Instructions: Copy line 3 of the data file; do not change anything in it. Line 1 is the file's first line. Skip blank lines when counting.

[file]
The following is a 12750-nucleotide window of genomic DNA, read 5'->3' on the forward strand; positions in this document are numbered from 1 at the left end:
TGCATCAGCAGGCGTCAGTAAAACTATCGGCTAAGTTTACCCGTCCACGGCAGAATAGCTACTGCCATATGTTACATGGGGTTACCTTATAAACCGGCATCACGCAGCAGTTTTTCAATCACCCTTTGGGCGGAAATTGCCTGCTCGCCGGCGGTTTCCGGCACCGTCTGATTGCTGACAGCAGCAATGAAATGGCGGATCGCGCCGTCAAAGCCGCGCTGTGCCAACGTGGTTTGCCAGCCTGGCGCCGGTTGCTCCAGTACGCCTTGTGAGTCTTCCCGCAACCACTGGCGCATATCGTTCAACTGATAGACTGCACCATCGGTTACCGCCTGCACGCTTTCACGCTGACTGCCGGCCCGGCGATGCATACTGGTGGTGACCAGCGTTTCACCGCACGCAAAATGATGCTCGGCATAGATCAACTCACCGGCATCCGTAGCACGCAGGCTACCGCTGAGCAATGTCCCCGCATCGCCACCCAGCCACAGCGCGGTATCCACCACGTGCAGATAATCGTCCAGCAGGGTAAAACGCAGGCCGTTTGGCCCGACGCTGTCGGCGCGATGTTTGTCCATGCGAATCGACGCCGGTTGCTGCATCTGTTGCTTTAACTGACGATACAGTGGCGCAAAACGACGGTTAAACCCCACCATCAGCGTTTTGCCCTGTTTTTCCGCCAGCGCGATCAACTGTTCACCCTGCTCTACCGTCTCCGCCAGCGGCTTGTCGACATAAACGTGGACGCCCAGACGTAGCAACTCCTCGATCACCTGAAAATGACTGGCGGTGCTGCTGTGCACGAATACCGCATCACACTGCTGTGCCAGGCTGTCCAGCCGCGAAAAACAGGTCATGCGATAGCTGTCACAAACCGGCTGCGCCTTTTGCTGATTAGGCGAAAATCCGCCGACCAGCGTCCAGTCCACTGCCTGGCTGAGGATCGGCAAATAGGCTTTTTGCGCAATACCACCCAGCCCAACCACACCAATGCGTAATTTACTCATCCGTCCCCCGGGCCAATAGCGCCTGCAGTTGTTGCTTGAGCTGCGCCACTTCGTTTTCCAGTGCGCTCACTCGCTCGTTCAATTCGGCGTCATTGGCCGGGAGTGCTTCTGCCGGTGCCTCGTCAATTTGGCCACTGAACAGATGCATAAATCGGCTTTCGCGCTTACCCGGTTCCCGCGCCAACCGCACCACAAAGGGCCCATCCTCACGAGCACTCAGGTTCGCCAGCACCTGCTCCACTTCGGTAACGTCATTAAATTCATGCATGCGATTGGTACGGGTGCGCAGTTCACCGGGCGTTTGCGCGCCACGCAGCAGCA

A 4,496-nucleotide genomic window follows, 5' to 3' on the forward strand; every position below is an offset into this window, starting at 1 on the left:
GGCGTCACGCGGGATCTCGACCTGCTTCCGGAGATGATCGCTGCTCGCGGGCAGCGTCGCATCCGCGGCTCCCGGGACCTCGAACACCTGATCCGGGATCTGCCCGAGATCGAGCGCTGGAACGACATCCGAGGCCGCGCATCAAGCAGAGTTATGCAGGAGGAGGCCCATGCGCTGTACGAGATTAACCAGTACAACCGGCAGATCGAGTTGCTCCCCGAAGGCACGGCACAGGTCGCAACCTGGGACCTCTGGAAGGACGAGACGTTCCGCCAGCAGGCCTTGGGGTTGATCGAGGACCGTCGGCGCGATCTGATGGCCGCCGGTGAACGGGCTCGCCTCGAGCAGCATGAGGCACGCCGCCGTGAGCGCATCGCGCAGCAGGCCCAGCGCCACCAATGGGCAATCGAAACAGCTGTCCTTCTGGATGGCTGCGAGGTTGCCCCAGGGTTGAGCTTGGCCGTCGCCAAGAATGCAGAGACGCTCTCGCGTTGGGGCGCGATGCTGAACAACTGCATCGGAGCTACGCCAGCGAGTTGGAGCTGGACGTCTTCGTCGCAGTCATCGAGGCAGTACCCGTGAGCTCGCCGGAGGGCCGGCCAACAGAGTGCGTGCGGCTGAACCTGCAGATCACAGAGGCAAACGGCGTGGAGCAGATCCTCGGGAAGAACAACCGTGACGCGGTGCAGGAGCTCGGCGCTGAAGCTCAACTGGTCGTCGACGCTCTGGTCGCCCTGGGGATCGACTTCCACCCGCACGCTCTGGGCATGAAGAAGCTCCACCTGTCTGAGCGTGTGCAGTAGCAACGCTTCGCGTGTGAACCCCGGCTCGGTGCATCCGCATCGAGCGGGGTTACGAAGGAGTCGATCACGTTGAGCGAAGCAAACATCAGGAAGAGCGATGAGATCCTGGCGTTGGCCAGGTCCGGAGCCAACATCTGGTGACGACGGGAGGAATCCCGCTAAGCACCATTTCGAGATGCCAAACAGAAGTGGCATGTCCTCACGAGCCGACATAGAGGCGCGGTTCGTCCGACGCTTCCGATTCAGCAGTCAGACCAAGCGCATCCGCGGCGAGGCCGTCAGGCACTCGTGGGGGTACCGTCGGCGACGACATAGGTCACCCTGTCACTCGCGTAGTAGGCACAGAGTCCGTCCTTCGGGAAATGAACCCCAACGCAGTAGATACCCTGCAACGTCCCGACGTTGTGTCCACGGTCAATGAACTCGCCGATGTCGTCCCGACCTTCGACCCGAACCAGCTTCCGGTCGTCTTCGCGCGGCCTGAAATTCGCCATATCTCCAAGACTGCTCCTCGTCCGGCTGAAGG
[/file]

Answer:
A 4,496-nucleotide genomic window follows, 5' to 3' on the forward strand; every position below is an offset into this window, starting at 1 on the left: